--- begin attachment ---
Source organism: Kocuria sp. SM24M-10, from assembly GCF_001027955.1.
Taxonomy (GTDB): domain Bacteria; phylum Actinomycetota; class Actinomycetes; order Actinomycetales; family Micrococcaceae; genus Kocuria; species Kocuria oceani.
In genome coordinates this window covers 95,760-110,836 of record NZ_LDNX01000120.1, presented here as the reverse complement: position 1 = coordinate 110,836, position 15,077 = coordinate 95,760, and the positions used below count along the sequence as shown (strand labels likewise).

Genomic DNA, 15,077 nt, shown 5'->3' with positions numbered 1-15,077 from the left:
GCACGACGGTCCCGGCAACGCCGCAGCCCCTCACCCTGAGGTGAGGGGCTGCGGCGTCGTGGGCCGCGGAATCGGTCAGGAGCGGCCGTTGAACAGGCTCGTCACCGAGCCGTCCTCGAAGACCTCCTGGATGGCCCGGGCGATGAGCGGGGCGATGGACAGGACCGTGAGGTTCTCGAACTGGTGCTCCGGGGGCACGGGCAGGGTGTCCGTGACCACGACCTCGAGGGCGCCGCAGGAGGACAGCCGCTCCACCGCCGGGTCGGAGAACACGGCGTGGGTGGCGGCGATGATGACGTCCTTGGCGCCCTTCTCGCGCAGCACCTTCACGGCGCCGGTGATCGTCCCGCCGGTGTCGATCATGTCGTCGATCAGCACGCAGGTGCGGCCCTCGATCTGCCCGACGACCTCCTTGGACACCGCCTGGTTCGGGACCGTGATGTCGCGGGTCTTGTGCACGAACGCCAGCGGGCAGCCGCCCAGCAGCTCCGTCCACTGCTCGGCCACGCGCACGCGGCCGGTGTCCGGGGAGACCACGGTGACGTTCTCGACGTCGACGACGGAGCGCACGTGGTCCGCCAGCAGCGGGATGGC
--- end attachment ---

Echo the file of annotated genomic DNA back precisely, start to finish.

Source organism: Kocuria sp. SM24M-10, from assembly GCF_001027955.1.
Taxonomy (GTDB): domain Bacteria; phylum Actinomycetota; class Actinomycetes; order Actinomycetales; family Micrococcaceae; genus Kocuria; species Kocuria oceani.
In genome coordinates this window covers 95,760-110,836 of record NZ_LDNX01000120.1, presented here as the reverse complement: position 1 = coordinate 110,836, position 15,077 = coordinate 95,760, and the positions used below count along the sequence as shown (strand labels likewise).

Genomic DNA, 15,077 nt, shown 5'->3' with positions numbered 1-15,077 from the left:
GCACGACGGTCCCGGCAACGCCGCAGCCCCTCACCCTGAGGTGAGGGGCTGCGGCGTCGTGGGCCGCGGAATCGGTCAGGAGCGGCCGTTGAACAGGCTCGTCACCGAGCCGTCCTCGAAGACCTCCTGGATGGCCCGGGCGATGAGCGGGGCGATGGACAGGACCGTGAGGTTCTCGAACTGGTGCTCCGGGGGCACGGGCAGGGTGTCCGTGACCACGACCTCGAGGGCGCCGCAGGAGGACAGCCGCTCCACCGCCGGGTCGGAGAACACGGCGTGGGTGGCGGCGATGATGACGTCCTTGGCGCCCTTCTCGCGCAGCACCTTCACGGCGCCGGTGATCGTCCCGCCGGTGTCGATCATGTCGTCGATCAGCACGCAGGTGCGGCCCTCGATCTGCCCGACGACCTCCTTGGACACCGCCTGGTTCGGGACCGTGATGTCGCGGGTCTTGTGCACGAACGCCAGCGGGCAGCCGCCCAGCAGCTCCGTCCACTGCTCGGCCACGCGCACGCGGCCGGTGTCCGGGGAGACCACGGTGACGTTCTCGACGTCGACGACGGAGCGCACGTGGTCCGCCAGCAGCGGGATGGC